Shown on the tree are points where markers have changed, relative to those of the Patriarch (their MRCA, whose marker values are presumed to be the modal values of our five participants). Walker Christopher and Sean Brian are shown on different branches, though their markers are identical, because we know from their paper trails that their lineages diverge more than a few generations ago.
The paper-trails of the five are shown in the chart below in yellow. The paper-trails of Richard L., B. Newton, and Walker Christopher convincingly show descent from Matthias Gossett (b 1736, PA; m. Mary Littler). Sean Brian's paper-trail goes back with strong supporting evidence as far as Enoch (b 1834, PA). Walter R. descends with near certainty from David (b 1794/5) through one of David's sons, John. Researcher Linda Harden-Lantz has presented us with good circumstantial evidence that Sean's ancestor Enoch was another of David's sons. We have shown their lineages that way in the chart below, but the assertion is based mostly on Enoch's having a birth date consistent with his being a son of David, as well as Enoch's residence in the same area of southwestern Pennsylvania at the same time. If Enoch was not a son of David, their relationship was likely a close one (e.g., uncle-nephew). Thus far we have found no direct evidence of their father-son relationship, but it's reasonable to believe it to be so.
There is, as yet, no known path that connects David (b 1794/5 PA) to Matthias (b 1736 PA). That all are Group II certainly means they are closely related, but the MRCA of all could be back a few generations before Matthias (b 1736 PA). There is an intriguing, apparent socio-economic and educational gulf between the known sons and grandsons of Matthias (b 1736), versus those of David (b 1794/5). The former were landowners and possibly clerics or rectors; the latter were illiterate coal miners.
The "Conundrum" in the title of this page refers -- not to what we've written in the preceding paragraphs -- but rather to the following: We have three other participants (John Gibson, Charles Warren, and G. Charles) whose paper-trails also appear to trace back to Matthias (b 1736, PA), but whose YDNA markers clearly put them into Group-I. The conundrum is depicted below:
Cick on here to view chart in larger size.
The claimed lineages of the three Group-I participants are coded in blue; those of the five Group-II participants, in yellow. The YDNA results of John Gibson, Charles Warren, and G. Charles suggest close relationship to one another. The YDNA results of Richard L., B. Newton, Walker Christopher, Walter R., and Sean Brian similarly show close relationship among the five. However, there is only a 5% chance of a shared ancestor between the "blues" and the "yellows" within the past 700 years. Clearly both groups cannot be biologically descendants of Matthias (b 1736).
Additionally, we note that, while few of our participants have had deep-clade haplogroup analysis, Sean Brian has. While he is in the same, over-arching, R-M269, haplogroup shared by all Group-I and Group-II Gossetts, deep-clade analysis places him in subgroup R-U152 -- following a different branch-point from P312 within R-M269 than Group I's Charles Warren and James Michael, who both follow a branch passing through DF27.
Could the results be explained by the occurrence of an Unknown Paternity Event (UPE) [also commonly known as a "Non-Paternity Event, NPE," a term we don't prefer because there is no such thing as "non-paternity;" every child has a father, it's merely that we do not always know who he was]? A UPE is one where, in this case, the Gossett YDNA link from father, to son, to grandson, etc., is broken by a non-Gossett male's YDNA entering the lineage. It need not have resulted from anything scandalous (e.g., extramarital affair). For example, a Gossett male could have married a widow with young son from her previous marriage. The new Gossett husband could simply have adopted the child -- formally or informally. Another example: A Gossett family might have adopted an orphaned son on the wife's side of the family; this son would carry the Gossett surname thereafter, but not the Gossett YDNA.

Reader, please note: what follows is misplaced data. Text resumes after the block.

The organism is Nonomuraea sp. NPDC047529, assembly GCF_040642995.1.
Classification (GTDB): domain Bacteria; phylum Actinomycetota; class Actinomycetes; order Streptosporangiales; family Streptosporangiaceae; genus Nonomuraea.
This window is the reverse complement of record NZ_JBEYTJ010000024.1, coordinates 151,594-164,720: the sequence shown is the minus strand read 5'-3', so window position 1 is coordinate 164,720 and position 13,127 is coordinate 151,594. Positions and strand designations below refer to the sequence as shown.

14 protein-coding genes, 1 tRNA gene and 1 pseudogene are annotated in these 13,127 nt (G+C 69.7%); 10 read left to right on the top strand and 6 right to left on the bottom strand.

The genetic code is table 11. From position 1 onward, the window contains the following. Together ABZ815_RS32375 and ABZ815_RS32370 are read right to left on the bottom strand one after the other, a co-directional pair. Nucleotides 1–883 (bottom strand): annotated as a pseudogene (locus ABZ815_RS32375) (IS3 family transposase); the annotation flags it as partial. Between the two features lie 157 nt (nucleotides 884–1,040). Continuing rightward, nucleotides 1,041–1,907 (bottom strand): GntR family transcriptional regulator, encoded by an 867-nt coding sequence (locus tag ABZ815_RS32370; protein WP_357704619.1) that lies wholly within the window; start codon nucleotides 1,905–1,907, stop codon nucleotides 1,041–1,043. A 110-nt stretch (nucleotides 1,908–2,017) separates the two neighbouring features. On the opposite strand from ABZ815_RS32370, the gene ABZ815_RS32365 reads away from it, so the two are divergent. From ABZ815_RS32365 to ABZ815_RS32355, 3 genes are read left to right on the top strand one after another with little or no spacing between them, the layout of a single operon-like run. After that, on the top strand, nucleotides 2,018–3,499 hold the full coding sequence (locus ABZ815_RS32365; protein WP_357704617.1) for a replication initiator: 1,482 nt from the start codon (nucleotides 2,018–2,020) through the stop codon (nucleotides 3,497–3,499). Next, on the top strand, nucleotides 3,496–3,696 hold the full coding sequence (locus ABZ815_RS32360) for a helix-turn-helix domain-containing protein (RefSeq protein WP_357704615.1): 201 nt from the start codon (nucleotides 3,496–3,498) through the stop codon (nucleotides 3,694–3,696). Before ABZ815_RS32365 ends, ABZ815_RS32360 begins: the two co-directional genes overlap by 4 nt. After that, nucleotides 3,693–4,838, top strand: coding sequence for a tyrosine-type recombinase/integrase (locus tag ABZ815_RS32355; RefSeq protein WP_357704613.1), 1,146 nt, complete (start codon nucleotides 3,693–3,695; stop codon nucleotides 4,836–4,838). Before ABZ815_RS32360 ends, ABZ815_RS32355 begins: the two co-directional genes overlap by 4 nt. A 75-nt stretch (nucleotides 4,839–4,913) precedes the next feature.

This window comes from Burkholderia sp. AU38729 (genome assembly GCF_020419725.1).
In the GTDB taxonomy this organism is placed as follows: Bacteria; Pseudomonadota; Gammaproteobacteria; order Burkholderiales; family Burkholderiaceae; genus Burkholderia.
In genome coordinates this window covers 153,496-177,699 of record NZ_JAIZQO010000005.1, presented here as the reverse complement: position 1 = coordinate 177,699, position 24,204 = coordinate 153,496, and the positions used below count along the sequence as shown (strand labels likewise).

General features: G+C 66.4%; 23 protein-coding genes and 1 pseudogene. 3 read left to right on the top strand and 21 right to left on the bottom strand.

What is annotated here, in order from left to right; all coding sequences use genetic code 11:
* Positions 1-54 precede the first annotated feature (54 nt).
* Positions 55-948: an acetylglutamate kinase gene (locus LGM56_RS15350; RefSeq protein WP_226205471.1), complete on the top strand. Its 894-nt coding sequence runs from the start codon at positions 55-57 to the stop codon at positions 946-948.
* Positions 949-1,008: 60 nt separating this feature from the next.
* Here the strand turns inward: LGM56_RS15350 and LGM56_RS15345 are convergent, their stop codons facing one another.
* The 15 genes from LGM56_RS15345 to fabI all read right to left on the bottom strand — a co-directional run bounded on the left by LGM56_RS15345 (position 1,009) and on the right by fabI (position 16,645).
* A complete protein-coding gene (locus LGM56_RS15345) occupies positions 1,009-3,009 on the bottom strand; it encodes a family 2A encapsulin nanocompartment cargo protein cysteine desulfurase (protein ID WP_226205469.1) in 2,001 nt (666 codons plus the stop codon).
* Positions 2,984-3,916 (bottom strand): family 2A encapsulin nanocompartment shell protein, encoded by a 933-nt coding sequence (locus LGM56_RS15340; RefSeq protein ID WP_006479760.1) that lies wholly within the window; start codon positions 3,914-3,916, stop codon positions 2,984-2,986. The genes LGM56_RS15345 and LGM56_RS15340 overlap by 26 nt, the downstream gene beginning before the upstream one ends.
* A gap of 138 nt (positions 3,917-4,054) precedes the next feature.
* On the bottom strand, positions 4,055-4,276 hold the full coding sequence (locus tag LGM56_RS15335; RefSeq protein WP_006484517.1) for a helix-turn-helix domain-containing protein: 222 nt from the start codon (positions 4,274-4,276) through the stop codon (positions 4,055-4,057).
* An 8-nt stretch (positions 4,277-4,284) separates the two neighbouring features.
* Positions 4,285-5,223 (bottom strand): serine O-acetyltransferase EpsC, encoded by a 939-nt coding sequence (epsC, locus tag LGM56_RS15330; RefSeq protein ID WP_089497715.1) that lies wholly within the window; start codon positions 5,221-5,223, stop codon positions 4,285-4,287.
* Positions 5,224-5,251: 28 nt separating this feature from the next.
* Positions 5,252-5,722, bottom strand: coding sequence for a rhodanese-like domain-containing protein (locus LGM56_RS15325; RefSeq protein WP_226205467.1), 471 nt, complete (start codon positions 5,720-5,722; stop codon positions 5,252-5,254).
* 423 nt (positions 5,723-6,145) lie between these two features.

If a UPE is invoked as possible explanation for the situation depicted above, it would likely have had to occur on the "yellow" side, because the "blue" side participants have Group-I YDNA -- the most prevalent pattern found thus far among American Gossetts. On the other hand, if a paper-trail descent from Matthias is accepted for all eight project participants, a UPE is unlikely to explain the YDNA variant occurring among "yellow" side participants because the markers are shared by at least two different sons of Matthias (b 1736) -- Jacob (b 1770) and Matthias (b 1767). Both Jacob and Matthias, Jr., would have to have been adopted or sired out of wedlock by the same male, and that seems improbable, although not impossible. It's also hard to explain the diverse lineages among our Group IIs. Their MRCA is likely someone well before Matthias (b 1736), given the aforementioned socio-economic and educational differences between David (b 1794/5) and the known, Group-II grandsons of Matthias (b 1736).
A more likely explanation is that the "blue" side participants do not descend from Matthias (b 1736), and that Matthias (b 1736) descends from a different Gossett immigrant than do the Group-I participants.
Our reason for speculating that John Gibson, Charles Warren, and G. Charles might not descend from Matthias (b 1736) is because there were several "John" and "Matthias" Gossetts in the same general area and time-period. This is explored more fully here in genealogical research reported by Eric Talla and Judith Gossett Talla.
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